Terry Peralta-Catipon, Jengliang Eric Hwang; Personal Factors Predictive of Health-Related Lifestyles of Community-Dwelling Older Adults. Am J Occup Ther 2011;65(3):329–337. https://doi.org/10.5014/ajot.2011.000505
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© 2020 American Occupational Therapy Association
We explored personal factors that can predict health-related lifestyles of community-dwelling older adults. A convenience sample of 253 older adults was recruited to complete the Health Enhancement Lifestyle Profile (HELP), a comprehensive measure of health-promoting behaviors. Data were analyzed through univariate correlational/comparative statistics followed by stepwise multiple regression analysis to determine significant predictor variables for different aspects of health-related lifestyle. Personal health conditions, including the number of chronic diseases or impairments and self-rated health, were two strong predictors for the HELP (R2 = .571, p < .0001). Demographic characteristics, including age, gender, race, education, and employment status, also demonstrated varied degrees of capability for predicting the different HELP scales (e.g., Exercise, Diet, Leisure). When developing individualized plans for older adults in community settings, occupational therapists should consider the clients’ strengths and vulnerabilities potentially derived from personal health factors and demographic attributes to yield more effective lifestyle interventions.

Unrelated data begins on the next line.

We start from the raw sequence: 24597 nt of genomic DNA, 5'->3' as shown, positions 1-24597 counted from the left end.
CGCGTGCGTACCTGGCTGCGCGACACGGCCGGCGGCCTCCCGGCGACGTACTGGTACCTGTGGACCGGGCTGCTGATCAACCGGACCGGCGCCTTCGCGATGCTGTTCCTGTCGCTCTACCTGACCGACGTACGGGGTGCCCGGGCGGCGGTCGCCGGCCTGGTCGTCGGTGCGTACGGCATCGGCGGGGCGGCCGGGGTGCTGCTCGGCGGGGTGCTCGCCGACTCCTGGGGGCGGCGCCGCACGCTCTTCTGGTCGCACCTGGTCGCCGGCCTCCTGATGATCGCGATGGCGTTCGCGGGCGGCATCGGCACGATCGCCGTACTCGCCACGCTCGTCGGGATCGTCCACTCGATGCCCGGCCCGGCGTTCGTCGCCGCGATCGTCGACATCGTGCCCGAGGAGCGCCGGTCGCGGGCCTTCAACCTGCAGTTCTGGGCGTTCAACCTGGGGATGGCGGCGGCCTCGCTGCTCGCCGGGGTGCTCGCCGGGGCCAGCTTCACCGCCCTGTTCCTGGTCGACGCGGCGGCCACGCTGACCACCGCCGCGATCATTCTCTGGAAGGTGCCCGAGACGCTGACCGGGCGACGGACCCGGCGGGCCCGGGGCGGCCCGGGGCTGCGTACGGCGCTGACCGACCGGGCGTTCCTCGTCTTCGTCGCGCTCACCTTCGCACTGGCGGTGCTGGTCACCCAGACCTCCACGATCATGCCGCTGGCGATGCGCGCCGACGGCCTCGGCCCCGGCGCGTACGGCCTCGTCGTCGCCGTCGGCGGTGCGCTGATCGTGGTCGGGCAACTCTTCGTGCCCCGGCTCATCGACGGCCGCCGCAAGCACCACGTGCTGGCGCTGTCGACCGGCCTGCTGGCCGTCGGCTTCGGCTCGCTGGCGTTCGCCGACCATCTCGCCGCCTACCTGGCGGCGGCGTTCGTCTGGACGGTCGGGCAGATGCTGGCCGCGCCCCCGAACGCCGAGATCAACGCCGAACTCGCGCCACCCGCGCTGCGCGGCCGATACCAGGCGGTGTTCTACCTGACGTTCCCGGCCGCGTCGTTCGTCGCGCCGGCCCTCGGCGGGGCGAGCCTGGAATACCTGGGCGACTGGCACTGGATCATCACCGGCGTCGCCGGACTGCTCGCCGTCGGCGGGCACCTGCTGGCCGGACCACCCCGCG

Demographics, such as age, gender, ethnicity, marital status, and education
Fifteen chronic illnesses or impairments (i.e., arthritis; back or neck problems; eye or vision problems; diabetes; heart problems; depression, anxiety, or emotional problems; walking problems) derived from the Centers for Disease Control and Prevention (CDC) Health-Related Quality-of-Life 14-Item Measure (CDC, 2000), assessed in a checklist
Self-rated heath, assessed in a single question that was modified from the RAND 36-Item Health Survey (i.e., “How do you rate your overall health status: excellent, good, fair, or poor?”; Hays & Morales, 2001).
Older men are more likely than older women to engage in exercise but are less likely to participate in activities related to paid or volunteer work, social networking, stress management, and spiritual or religious participation.
Employment (both full time and part time) among older adults provides an opportunity for enhancing productivity and socialization; conversely, it may compromise leisure participation of older adults.
Compared with Whites, elderly Asian and African-Americans are less likely to participate in paid or volunteer work as well as social and leisure activities.
Compared with Whites, elderly Asians and Hispanic/Latinos are more involved in spiritual or religious activities.
A higher level of education correlates with a higher level of leisure participation as well as a higher frequency of health self-monitoring behaviors (e.g., routine check on blood pressure and body weight) and a lower frequency of health risk behaviors (e.g., smoking, frequent use of over-the-counter drugs).
The older the adult is, the lower is the frequency of health risk behaviors.
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